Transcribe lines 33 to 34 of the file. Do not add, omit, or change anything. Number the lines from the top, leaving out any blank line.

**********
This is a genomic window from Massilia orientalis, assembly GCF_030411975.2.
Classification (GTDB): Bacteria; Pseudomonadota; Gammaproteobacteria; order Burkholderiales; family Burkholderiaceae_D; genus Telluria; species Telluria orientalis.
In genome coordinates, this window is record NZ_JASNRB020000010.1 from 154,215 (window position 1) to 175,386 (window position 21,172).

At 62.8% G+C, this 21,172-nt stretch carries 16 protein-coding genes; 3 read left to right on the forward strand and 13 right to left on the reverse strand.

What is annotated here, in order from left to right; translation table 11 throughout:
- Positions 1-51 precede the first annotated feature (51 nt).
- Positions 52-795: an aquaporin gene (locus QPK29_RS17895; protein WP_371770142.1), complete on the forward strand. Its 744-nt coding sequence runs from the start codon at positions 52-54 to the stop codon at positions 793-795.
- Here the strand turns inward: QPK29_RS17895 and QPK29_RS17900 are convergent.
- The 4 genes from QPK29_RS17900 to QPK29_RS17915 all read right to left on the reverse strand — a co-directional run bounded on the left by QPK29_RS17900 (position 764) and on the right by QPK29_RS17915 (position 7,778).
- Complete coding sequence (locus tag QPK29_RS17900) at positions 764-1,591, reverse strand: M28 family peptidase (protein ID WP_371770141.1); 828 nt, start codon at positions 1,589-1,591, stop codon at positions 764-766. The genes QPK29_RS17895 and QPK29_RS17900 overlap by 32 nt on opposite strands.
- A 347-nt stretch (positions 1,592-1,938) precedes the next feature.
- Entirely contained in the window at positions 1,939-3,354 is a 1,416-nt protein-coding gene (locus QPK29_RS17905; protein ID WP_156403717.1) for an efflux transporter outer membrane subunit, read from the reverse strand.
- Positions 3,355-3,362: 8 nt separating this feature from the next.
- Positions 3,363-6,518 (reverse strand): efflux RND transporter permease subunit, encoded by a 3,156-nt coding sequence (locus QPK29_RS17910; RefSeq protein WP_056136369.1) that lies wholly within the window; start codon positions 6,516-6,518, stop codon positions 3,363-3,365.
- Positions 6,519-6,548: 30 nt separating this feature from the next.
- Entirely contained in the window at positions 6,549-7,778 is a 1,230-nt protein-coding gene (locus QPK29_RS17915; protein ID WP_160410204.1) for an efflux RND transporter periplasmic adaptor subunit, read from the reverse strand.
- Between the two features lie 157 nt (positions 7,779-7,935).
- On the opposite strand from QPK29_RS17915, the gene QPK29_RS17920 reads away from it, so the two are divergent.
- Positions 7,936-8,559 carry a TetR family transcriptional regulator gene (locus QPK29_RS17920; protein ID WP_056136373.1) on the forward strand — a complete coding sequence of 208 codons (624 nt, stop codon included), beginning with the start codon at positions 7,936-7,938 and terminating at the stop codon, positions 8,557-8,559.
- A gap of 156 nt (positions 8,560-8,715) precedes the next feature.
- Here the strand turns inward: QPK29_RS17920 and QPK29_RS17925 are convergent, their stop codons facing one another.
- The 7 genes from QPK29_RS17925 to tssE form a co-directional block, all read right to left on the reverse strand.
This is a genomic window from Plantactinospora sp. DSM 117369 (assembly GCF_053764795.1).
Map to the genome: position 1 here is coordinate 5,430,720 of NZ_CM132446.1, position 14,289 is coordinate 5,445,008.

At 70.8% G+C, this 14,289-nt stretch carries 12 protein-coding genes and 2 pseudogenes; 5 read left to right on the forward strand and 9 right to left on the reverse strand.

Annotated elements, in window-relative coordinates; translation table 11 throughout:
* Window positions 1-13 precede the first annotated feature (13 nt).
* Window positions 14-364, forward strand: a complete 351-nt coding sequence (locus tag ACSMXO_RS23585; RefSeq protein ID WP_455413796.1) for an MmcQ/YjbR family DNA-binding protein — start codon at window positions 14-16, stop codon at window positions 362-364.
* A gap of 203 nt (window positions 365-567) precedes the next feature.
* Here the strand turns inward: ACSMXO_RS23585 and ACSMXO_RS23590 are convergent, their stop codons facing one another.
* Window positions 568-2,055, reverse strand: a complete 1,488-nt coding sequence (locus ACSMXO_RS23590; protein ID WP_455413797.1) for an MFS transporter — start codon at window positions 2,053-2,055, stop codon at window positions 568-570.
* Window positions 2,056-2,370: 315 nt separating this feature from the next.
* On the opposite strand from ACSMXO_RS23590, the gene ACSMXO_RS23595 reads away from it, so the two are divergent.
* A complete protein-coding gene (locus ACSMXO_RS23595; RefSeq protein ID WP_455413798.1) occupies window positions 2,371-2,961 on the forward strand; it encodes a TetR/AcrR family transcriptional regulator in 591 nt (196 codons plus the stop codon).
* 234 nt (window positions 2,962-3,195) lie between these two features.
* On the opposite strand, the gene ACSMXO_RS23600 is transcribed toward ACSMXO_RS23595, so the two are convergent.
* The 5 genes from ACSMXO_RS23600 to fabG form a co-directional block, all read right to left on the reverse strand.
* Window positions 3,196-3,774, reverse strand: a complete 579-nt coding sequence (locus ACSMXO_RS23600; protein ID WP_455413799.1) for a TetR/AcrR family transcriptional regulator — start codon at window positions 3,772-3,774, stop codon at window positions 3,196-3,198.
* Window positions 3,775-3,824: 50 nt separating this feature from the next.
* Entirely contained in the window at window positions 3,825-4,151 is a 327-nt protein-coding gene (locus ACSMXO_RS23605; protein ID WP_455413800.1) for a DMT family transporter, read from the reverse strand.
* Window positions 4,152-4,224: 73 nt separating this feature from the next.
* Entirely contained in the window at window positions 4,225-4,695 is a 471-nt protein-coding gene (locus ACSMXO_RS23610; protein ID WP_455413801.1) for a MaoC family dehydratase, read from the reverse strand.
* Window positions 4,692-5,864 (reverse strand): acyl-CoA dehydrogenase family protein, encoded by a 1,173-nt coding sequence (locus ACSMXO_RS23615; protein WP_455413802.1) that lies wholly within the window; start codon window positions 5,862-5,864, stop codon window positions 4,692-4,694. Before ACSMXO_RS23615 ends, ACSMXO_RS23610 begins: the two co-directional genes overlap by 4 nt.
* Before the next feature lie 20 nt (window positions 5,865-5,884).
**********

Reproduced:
* On the opposite strand from ACSMXO_RS23590, the gene ACSMXO_RS23595 reads away from it, so the two are divergent.
* A complete protein-coding gene (locus ACSMXO_RS23595; RefSeq protein ID WP_455413798.1) occupies window positions 2,371-2,961 on the forward strand; it encodes a TetR/AcrR family transcriptional regulator in 591 nt (196 codons plus the stop codon).